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Pieter Voltelyn Graham van der Byl

From Wikipedia, the free encyclopedia

Pieter Voltelyn Graham van der Byl

Personal details
Born(1889-02-21)21 February 1889
Caledon, Cape Colony (now South Africa)
Died21 January 1975(1975-01-21) (aged 85)
Muizenberg, Cape Province, South Africa
NationalitySouth African
Political partySouth African Party and United Party
Spouse(s)Joyce Clare Fleming
ChildrenPieter Kenyon van der Byl b. 1923 and William van der Byl b.1925

Major Pieter Voltelyn Graham van der Byl MC (21 February 1889 – 21 January 1975) was a South African soldier and statesman. In South African politics, he was a member of the liberal South African Party and then the United Party from 1929 to 1966 and a member of Jan Smuts' cabinet from 1939 to 1948, during which time, he was minister of Native Affairs.[1] Major Piet (as he was commonly known) was a chevalier de la Légion d'Honneur, Honorary Colonel of the University of Cape Town Regiment,[2] as well as receiving the Military Cross and the King George VI Coronation Medal.[2]

Family history and early life

The first van der Byl to arrive in the Cape was Gerrit van der Byl (from Overschie, Dutch Republic) in 1668.[3] Over the centuries, the van der Byls became powerful landowners by acquiring estates such as: Vredenberg, Klavervlei, Joostenberg, De Leeuwenhoek, Welmoed, Spier, Fairfield (where the family still resides) and Groote Schuur (the current residence of the president of South Africa and the estate came into the family's possession from Hester Anne Myburgh. It was later sold to Cecil John Rhodes).[4]

Born on 21 February 1889 in Caledon, Cape Colony, van der Byl was the youngest of Adelaide Taylor and Tim van der Byl's four children. His father chose to educate his children locally, instead of sending them abroad, so van der Byl attended Diocesan College, in Cape Town, and then continued the family tradition of studying at Pembroke College, Cambridge.[5] He fared feebly at school due to serious illness, however when he went to Cambridge, van der Byl excelled at rowing, partaking several times in the Oxford-Cambridge boat race and in his final year he received a Blue, becoming possibly the first South African to do so for rowing.[6]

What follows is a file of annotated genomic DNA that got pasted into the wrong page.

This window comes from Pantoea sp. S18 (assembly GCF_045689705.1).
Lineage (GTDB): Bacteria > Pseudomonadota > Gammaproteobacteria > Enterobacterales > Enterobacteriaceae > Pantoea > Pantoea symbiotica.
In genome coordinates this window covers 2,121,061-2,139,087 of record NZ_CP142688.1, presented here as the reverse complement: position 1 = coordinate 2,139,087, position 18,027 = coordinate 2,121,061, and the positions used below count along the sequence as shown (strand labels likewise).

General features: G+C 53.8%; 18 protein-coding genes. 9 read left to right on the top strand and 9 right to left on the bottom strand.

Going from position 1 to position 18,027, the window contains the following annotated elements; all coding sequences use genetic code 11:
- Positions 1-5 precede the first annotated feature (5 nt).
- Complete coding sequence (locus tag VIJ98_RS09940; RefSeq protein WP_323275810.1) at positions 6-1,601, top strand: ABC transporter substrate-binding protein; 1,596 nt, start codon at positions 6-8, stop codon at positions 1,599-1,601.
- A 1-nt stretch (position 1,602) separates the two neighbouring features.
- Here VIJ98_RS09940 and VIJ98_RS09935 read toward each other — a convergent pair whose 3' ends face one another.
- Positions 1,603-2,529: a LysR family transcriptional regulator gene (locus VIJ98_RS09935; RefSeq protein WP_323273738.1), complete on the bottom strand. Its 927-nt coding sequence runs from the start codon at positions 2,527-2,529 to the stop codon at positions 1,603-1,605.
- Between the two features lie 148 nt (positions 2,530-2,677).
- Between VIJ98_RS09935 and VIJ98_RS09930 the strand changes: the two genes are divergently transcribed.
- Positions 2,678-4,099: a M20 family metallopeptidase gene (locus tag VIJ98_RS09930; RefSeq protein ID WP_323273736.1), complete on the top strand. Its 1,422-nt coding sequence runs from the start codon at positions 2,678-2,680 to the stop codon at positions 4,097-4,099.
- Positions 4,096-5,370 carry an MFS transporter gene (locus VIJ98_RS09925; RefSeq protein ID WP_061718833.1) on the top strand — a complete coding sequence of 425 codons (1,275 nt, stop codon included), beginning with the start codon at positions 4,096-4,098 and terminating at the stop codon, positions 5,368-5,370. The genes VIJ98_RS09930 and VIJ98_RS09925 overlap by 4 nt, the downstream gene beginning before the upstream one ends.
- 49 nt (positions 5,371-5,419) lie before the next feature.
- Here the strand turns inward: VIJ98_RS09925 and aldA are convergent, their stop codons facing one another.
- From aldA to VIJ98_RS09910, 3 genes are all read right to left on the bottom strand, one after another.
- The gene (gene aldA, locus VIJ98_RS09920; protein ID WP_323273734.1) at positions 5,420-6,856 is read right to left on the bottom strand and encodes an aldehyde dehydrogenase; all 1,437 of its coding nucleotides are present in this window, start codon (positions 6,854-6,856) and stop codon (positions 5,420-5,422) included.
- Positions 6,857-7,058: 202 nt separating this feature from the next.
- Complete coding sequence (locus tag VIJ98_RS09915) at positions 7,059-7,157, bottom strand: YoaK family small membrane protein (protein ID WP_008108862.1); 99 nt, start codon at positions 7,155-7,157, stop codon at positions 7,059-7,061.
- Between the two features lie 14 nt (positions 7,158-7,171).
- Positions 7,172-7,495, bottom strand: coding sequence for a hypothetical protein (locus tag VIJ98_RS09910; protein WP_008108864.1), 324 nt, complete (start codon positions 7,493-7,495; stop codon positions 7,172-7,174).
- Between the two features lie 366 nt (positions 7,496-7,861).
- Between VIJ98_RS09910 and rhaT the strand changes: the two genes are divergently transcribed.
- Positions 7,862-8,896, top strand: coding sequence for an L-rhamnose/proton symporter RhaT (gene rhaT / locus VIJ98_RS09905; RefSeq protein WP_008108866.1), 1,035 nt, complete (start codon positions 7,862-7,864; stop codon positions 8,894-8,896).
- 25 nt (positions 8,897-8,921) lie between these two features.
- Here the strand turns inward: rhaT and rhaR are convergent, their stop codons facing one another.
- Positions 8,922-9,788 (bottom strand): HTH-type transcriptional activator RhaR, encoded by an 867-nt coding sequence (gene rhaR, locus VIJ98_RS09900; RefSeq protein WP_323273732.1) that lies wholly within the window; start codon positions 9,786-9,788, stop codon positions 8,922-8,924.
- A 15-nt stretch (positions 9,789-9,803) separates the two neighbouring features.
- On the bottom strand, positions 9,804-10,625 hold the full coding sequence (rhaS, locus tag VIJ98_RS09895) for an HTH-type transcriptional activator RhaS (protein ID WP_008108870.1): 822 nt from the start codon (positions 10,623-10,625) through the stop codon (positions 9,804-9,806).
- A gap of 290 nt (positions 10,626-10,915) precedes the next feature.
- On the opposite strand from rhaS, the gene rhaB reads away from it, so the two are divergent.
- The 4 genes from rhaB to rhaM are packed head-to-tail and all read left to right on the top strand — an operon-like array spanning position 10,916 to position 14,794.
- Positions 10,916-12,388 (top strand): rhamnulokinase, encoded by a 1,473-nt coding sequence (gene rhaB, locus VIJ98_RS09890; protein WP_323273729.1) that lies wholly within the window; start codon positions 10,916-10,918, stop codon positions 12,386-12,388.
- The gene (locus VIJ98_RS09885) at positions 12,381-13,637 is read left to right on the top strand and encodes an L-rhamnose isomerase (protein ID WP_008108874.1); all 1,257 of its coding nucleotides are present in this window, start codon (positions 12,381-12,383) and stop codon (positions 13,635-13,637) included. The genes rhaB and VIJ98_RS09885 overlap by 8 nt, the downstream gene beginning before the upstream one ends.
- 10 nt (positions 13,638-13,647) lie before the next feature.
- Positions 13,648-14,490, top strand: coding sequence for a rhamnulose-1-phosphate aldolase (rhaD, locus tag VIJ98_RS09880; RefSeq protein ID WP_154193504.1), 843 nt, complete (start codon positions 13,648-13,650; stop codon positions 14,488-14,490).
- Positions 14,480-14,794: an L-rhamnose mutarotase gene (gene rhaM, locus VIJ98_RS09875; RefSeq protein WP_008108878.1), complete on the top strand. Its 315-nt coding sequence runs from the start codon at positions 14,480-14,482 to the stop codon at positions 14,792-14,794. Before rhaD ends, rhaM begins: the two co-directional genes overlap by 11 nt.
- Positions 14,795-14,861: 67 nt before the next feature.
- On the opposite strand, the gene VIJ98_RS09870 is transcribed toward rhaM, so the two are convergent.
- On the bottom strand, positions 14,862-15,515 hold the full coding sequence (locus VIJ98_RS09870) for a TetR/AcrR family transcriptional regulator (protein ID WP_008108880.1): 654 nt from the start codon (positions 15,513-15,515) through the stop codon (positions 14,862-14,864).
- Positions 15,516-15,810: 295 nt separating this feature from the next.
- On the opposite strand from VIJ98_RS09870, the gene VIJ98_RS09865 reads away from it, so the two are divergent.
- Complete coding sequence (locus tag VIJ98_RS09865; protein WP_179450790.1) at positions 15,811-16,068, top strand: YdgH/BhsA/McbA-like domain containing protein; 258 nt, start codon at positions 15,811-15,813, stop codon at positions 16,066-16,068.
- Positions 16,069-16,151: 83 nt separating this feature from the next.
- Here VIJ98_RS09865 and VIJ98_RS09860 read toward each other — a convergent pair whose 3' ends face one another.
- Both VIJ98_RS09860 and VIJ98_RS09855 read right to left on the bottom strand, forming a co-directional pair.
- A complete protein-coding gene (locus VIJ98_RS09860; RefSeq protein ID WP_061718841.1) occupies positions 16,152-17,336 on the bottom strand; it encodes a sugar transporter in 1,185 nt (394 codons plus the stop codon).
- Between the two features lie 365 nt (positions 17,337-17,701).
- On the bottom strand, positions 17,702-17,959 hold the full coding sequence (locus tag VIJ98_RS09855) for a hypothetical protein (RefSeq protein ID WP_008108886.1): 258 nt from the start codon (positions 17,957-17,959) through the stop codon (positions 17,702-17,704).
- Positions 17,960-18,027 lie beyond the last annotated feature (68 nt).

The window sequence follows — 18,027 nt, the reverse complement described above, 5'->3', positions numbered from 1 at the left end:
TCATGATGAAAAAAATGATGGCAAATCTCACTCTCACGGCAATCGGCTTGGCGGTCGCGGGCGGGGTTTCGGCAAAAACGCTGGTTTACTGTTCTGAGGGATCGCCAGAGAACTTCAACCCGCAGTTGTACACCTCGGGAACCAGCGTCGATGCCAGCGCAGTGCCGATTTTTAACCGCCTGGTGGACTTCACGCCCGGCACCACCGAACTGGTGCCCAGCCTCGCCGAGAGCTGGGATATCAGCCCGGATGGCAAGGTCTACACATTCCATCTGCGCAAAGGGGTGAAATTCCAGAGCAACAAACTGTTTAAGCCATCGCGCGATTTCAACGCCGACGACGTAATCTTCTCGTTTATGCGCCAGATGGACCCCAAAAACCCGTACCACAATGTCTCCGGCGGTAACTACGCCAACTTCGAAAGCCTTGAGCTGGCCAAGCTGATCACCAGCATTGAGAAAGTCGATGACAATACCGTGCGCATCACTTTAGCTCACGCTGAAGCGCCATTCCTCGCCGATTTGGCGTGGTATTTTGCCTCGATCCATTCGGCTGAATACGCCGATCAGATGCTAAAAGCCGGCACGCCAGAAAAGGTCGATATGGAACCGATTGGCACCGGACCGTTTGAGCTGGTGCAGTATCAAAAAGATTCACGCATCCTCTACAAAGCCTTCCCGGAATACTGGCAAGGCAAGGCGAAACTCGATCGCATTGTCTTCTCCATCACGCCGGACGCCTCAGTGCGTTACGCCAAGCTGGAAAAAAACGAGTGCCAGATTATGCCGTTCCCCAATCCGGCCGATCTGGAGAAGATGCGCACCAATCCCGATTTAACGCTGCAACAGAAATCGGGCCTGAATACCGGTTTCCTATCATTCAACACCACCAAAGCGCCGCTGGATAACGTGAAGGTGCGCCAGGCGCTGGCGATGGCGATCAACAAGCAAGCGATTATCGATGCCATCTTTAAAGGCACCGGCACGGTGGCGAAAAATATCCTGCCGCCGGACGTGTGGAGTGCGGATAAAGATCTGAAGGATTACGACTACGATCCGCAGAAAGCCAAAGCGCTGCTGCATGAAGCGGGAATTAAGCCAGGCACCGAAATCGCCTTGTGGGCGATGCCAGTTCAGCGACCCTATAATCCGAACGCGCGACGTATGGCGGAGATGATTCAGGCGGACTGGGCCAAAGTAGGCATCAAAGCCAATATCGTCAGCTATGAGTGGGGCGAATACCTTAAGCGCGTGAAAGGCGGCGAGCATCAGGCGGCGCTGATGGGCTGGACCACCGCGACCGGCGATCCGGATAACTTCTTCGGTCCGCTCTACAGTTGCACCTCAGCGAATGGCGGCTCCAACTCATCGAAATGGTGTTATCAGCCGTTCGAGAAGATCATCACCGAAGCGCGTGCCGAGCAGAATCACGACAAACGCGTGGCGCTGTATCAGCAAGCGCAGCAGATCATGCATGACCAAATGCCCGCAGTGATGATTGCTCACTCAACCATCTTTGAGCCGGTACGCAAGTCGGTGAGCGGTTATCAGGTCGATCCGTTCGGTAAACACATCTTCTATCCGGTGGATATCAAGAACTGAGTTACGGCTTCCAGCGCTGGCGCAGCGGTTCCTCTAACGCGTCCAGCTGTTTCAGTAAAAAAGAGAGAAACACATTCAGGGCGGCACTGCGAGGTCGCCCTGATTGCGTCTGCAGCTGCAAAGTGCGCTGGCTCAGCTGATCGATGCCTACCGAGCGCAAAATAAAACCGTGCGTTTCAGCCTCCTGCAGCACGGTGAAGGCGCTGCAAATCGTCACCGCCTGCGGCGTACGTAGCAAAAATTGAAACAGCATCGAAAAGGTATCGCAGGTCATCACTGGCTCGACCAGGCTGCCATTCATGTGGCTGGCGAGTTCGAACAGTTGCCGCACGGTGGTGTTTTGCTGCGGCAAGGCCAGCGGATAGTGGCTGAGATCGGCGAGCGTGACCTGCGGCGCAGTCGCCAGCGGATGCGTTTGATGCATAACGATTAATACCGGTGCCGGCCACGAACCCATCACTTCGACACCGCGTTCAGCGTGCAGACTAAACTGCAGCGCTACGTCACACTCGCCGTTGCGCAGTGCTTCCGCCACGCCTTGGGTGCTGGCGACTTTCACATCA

Military career

After completing a master's degree in agriculture, van der Byl returned to the Cape with the intention of farming. However, he received a letter in 1911 from General Methuen who needed the aid of someone with local expertise for the forthcoming maneuvers in the Caledon area, after which van der Byl was asked to enlist in an officer's course in the newly formed Union Defence Force by General Jan Smuts.[7] Many of his colleagues on the staff were former enemies from the Boer and British armies, some of which were destined to clash again in the Maritz Rebellion of 1914.

At the outbreak of World War I, van der Byl served with distinction under Generals Jan Smuts and Louis Botha in the Maritz Rebellion, German South-West Africa campaign and the East-Africa Campaign (where he caught malaria that would severely affect his health for the rest of his life). In East Africa, van der Byl was appointed staff captain to General Smuts. He was often used to negotiate with the German Army (under the command of the formidable General:[8] who, with only 3000 German Officers and several thousand local Askaris, would keep the South African and British forces at bay for the duration of the War). During this time, van der Byl frequently called on an old family acquaintance and famed big game hunter, F C Selous, and would be one of the last people to see him before his assassination.[5]

Since there was little left for him to do in East Africa, van der Byl managed to secure a transfer to the Western Front, where he joined the RAF. The war however drew to a close before van der Byl was able to complete his training. For his efforts during the war, van der Byl was made a chevalier de la Légion d'honneur by the French Government and he was invited to Buckingham Palace to receive the Military Cross.[9]

Farming and politics

The conclusion of the war in Europe signaled a return to a more quiet life of living between England and running the family estates in South Africa. Back in South Africa, van der Byl by chance met Field Marshal Sir Douglas Haig, and the two immediately struck up a close, lifelong friendship.